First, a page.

Harvard Staff to Return August 2
The University announced today that if conditions permit, the majority of remote workers will be authorized to return to campus on Monday, August 2—almost 17 months after the community dispersed in mid March 2020 as the coronavirus pandemic first spread.
In a carefully worded message to faculty and staff members, President Lawrence S. Bacow, Provost Alan M. Garber, and Executive Vice President Katie Lapp wrote:
We are all hopeful that anticipated broader availability of vaccine in the coming months will result in improved public-health conditions that allow us to gradually increase activities on campus into the summer and fall. Guided by public-health expertise, we aim to welcome as many students as possible this fall, and the Schools will be sharing updates with their respective communities.
They emphasized that Harvard’s highest priority remains the health and safety of every community member, and accordingly noted that “we will continue to engage in contingency planning” in order to adapt if public-health conditions deviate from expectation.
The anticipated return-to-work date is conditioned in several ways. Amplifying on the nod to schools’ differing needs and schedules, they noted that “there is no ‘one-size-fits-all’ approach to this transition period,” so schools and departments will be “adopting a variety of flexible approaches and varying return-to-campus dates”—including some earlier than August 2, where summer and fall academic calendars require.
The schools are starting to signal their intentions—or at least, hopes. In a March 18 message to the Kennedy School community and applicants admitted for the 2021-2022 academic year, for example, Dean Douglas Elmendorf wrote about “our planning for the summer and fall, which involves returning to campus in late summer if all goes well.” The admitted applicants learned that “we are planning for in-person classes but also preparing backup plans” in case Harvard and Massachusetts health protocols (vaccination, masking, testing, social distancing, ventilation, and so on) limit the density permitted on campus. Although mid-summer career programs, from July through early August, will remain online, the school hopes to run other academic programs in person thereafter—and for orientation for the new academic year to take place on campus, to be followed by in-person instruction. In anticipation of resuming campus life, Elmendorf wrote, “we expect that many faculty, staff, and fellows will return to campus in early August, although some may be asked to wait until later in August or September to create a smoother re-entry process.” The physical campus would open on a phased basis. (Executive education, a major business for the Kennedy School, would remain online through the fall semester to reduce demands for classroom and common spaces.) Backup plans include hybrid teaching, flexible and remote working, and other options.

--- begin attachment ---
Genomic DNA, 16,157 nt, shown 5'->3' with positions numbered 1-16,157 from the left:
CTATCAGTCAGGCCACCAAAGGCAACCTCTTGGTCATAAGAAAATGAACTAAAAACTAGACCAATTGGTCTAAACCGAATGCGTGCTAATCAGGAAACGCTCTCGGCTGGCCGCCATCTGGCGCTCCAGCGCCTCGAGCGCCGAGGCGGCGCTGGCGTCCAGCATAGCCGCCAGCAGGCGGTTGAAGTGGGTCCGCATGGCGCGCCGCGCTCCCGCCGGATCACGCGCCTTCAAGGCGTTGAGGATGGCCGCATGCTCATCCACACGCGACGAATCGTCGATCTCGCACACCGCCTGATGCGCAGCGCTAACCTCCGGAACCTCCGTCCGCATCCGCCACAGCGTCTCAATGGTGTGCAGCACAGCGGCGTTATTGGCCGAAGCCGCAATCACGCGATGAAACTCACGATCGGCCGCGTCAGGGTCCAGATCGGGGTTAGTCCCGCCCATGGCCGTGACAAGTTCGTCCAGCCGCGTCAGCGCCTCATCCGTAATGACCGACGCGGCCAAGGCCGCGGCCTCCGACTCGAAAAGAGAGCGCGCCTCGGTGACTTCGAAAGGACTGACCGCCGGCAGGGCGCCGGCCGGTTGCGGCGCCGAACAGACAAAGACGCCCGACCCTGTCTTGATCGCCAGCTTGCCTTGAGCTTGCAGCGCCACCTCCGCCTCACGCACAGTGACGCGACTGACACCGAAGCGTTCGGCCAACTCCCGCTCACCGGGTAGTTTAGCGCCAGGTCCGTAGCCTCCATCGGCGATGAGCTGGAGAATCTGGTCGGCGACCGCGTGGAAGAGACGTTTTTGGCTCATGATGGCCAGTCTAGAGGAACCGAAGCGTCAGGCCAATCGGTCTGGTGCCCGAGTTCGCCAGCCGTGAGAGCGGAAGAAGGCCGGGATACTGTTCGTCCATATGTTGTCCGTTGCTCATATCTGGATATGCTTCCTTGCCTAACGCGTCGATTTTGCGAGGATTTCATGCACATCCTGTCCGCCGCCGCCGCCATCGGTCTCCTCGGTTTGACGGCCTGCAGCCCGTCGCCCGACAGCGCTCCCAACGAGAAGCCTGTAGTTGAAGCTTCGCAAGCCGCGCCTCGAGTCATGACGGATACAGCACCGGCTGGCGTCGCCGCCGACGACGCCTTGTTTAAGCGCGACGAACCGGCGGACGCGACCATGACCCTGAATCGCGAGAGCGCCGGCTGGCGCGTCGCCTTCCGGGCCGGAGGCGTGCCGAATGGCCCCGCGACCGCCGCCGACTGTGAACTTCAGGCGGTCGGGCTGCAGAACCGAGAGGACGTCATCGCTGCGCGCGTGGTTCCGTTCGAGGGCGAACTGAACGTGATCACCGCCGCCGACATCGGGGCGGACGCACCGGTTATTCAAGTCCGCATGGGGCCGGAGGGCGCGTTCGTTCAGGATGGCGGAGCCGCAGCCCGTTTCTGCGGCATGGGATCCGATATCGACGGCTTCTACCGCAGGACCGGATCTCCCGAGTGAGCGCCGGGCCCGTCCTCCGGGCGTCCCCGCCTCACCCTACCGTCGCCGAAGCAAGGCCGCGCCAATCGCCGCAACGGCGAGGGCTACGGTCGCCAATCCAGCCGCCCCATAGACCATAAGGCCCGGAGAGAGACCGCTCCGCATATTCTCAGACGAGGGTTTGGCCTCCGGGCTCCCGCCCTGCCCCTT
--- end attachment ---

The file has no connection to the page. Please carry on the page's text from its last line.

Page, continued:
Updated March 22, 2021, 1:40 p.m.: Faculty of Arts and Sciences Dean Claudine Gay announced plans for “a full return to campus in Fall 2021 and our planning is focused entirely on how to restart all campus-based activities safely.” That includes an expectation that “all College students will return to campus-based learning this fall,” with regular, full-density accommodations on campus—plus Harvard-affiliated housing on or near campus to accommodate the larger-than-normal enrollment as students who took leaves or deferred admission return. Read Gay’s statement here.
The University’s tentative return date is not a COVID-19 “all-clear” signal. Bacow, Garber, and Lapp wrote that Harvard is working to put in place “the necessary support services and systems”—including continuing health and safety protocols, COVID-19 testing, and so on. This suggests that those who have been working completely remotely may well have to become acquainted with the Crimson Clear system for daily wellness attestation and campus virus-testing procedures, while maintaining the now-accustomed masking and social-distancing precautions.
And yes, it sounds as though Harvard expects the patterns of work to be changed from those prevailing BC (before coronavirus). Today's message alluded to “conversations regarding updates to our workforce and human-resources policies to ensure we are in step with the realities and opportunities of the post-pandemic work environment”—a possible nod toward more flexible schedules, hybrid (office and home) plans, or other innovations. Bacow mentioned such possibilities during a recent interview—and they might be especially important as workers returning to campus, and to other Greater Boston employers, reckon with new commuting patterns and the possibility of gridlocked traffic if too many people resort to private vehicles. (In a subsequent Harvard Gazette interview, he said, “I think that when the day comes that this pandemic is in the rearview mirror, we will be looking at how we can provide more flexibility in how people work.”)
Taking note of the extraordinary circumstances of the past year and the upheavals they caused, Bacow, Garber, and Lapp concluded with a note of appreciation for the adjustments members of the community had made:
It has now been over a year since the majority of us shifted to remote work, and we once again thank each of you—those remote and those currently reporting to campus—for your resilience, patience, and commitment. You adapted to a rapidly changing environment and made it possible for the University to deliver on its mission to offer the highest quality learning and research opportunities for our students. We look forward to the days ahead as we prepare for our safe return to campus.